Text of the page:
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Metric customizing all the rage at Indy

March 31, 2004
Filed under Features

Browsing through the hundreds of vendors at the Powersports Expo at Indianapolis each year, we as reporters of the powersports industry try to identify trends or new directions in which the industry is headed. In the area of motorcycling, there is clearly a trend taking shape that is destined to explode over the next few years—and that is the customization of metric cruisers.
“I started out making pipes for Harleys and then we started making metric pipes. It’s the metric market that has just exploded for us,” says Mark Dooley, president of Hard Krome. Dooley manufacturers exhaust pipes and has a patent on the technology that prevents pipes from turning blue. He suspects one reason Japanese cruisers have become a blank canvas for a lot more customization is the price of the base motorcycle. “The bikes are a lot more affordable than Harleys,” he said.
Richard Voegtlen, a sales associate with Supreme Legends USA, a California-based manufacturer of chrome parts for Harley-Davidsons and most recently, Yamaha cruisers, agrees. “Harleys have just gotten to the point where they’re just unreachable for the average rider,” Voegtlen said. “The industry is growing; there are a lot new riders out there and people want to get into that image. What are they going to do? They’re going to find something they can get into with an entry-level price. The metric industry is catering to that now.”
In addition to Yamaha, Supreme Legends USA is looking into manufacturing custom parts for Kawasaki motorcycles. A lot of companies that started out making parts and accessories for Harleys are discovering there’s more money to be made if they expand their line to include metric bikes.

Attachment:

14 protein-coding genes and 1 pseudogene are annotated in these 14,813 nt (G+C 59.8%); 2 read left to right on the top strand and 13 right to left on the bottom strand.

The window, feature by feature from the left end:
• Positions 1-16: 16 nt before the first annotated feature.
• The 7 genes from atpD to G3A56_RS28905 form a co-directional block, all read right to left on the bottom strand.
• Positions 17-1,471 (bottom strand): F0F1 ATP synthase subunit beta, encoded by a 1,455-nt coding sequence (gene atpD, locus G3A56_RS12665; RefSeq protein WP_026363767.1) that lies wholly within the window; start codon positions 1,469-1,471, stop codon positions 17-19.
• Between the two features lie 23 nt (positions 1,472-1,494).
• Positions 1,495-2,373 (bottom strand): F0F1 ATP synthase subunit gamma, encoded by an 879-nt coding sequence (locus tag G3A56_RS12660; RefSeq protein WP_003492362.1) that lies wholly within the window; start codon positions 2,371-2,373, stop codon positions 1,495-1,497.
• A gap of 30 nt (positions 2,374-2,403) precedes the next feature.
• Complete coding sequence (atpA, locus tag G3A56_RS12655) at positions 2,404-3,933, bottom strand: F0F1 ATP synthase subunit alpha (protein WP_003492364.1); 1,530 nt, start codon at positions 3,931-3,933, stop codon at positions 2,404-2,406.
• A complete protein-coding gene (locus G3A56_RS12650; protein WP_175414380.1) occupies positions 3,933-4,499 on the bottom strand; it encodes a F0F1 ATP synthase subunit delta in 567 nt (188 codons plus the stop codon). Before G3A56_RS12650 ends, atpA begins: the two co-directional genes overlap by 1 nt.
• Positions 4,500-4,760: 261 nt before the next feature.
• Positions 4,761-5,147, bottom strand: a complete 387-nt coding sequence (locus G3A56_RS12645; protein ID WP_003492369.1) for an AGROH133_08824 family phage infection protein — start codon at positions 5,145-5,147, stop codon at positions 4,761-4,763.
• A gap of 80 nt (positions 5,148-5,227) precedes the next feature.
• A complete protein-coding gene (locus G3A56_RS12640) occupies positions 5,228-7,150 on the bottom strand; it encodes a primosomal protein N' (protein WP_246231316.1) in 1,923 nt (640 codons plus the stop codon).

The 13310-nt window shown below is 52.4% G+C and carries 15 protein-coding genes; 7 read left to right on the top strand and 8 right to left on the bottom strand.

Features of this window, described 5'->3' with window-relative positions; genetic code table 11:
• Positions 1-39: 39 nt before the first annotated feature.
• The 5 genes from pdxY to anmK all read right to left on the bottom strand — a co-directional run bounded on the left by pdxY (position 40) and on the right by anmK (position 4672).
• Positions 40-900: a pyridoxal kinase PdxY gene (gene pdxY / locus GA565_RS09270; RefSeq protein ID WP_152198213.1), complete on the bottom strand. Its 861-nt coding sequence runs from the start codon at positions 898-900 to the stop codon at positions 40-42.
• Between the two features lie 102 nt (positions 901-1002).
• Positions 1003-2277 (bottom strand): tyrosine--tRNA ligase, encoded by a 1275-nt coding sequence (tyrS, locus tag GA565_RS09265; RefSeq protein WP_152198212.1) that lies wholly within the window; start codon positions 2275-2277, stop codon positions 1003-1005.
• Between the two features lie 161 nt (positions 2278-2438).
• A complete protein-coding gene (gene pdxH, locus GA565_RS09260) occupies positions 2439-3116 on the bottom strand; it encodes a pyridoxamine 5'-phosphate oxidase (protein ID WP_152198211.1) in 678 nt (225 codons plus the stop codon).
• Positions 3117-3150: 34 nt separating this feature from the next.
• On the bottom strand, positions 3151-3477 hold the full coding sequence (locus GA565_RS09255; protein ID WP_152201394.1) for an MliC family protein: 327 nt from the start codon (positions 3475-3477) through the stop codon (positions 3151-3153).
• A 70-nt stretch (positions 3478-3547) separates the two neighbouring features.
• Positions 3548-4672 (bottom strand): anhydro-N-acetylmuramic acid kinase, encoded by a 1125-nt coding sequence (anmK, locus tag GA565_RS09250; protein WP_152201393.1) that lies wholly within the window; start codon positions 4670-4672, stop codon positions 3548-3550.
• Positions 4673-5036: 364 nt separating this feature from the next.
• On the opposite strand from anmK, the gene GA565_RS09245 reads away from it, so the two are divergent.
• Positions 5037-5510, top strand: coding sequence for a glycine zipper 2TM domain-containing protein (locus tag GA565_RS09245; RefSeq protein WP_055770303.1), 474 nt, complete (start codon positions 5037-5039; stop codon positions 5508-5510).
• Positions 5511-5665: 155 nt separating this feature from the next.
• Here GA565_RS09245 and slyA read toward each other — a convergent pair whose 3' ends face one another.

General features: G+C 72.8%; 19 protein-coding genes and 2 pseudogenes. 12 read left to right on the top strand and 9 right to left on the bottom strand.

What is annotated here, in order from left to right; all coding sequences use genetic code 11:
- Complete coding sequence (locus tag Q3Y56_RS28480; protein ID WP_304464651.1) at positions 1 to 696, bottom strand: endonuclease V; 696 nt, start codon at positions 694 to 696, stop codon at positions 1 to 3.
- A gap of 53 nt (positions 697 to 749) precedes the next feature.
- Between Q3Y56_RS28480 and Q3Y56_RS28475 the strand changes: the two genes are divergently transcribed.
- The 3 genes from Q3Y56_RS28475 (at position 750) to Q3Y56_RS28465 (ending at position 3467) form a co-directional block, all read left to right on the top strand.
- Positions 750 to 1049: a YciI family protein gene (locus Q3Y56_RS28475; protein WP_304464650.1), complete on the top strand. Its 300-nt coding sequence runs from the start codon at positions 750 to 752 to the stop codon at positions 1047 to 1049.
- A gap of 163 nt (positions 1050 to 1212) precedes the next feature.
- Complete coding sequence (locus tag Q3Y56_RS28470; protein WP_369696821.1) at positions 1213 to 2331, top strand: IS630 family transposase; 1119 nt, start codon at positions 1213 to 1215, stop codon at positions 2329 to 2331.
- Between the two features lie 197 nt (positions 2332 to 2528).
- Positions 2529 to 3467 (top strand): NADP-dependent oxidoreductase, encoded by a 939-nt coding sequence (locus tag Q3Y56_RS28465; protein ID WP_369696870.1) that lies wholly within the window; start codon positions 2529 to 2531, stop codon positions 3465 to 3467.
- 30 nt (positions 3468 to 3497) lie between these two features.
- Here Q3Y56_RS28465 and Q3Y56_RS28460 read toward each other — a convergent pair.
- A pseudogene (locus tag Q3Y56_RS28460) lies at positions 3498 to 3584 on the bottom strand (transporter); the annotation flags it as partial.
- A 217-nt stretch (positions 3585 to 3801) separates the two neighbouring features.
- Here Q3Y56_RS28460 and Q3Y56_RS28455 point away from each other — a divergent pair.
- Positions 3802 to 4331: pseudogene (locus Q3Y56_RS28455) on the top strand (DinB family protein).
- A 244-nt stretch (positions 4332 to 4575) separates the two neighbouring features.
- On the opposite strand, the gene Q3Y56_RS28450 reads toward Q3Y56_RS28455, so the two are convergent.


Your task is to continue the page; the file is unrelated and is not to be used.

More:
Companies like Performance Machine recognized this trend several years ago.
“We have a lot of growth in the metric side of our business. And recently we’re seeing a lot of activity with the Road Star,” says Ted Sands, marketing manager for Performance Machine.
Sands points out that one reason for the big push towards developing a wider variety of parts for metric cruisers now is that these motorcycles have had time to saturate the marketplace. “The volume of the bikes in the field is building and that’s what it takes to really start selling aftermarket parts to them,” he said.
A strong testament towards this growth in not only simple bolt-on customization of metric cruisers but full-on fender to fender modifications is the overwhelming presence of these bikes parked in vendors’ booths. Just a few years ago, manufacturers would park a customized Harley-Davidson in their booth to attract dealers. Now, many manufacturers are showing off bikes like a customized Road Star, a VTX1800 or a Vulcan 2000 in a booth to catch dealers’ eyes.
Dooley had a customized version of all three of the aforementioned motorcycles, each sporting a set of his new three-inch exhaust pipes.
Across the aisle, at the Mustang Seats booth, a baby blue Vulcan 2000 sat outfitted with a rider and passenger seat specifically designed for the new massive machine. And everywhere we walked, we noticed more customized Hondas, Kawasakis, Suzukis and Yamahas, than Harley-Davidsons in vendors’ booths.
Some companies, like National Cycle, have been designing parts for Japanese cruisers for years and have seen that side of the industry steadily growing. “There are all kinds of options, performance options and cosmetic options, almost to the point of metric bike-in-a-box options,” says Ann Willey of National Cycle.
This year, National Cycle showcased its new quick detach windshield system. National Cycle’s Brett Ratner says he believes that’s what metric customers want right now, parts and accessories that quickly detach. “With the cruiser it’s about style,” he says. “People want that cruiser style around town, but they also need function when they’re taking a trip. So with these types of quick release products they can just pop them on and go.”
One other trend we observed – and trend may not be the right word here – is clothing manufacturers designing garments sized on the larger side. Power Trip, the new line of cruiser clothing distributed by Sullivans, comes in men’s and ladies sizes.
Steve Chalmers, a regional manager with Power Trip, explained that company research showed that the average cruiser customer is in his or her mid 40s. Those customers supposedly have larger waistlines and therefore may be more apt to buy a product where they’re wearing a medium, say, instead of the large size they normally wear.
Olympia Moto Sports is doing the same thing and explained, particularly with its new ladies AirGlide jacket, that those who wear a medium will most likely fit in a small. Not sure what this says about the motorcycle clothing market or its customers base, but if that’s what it takes for customers to buy a particular company’s garments, so be it.

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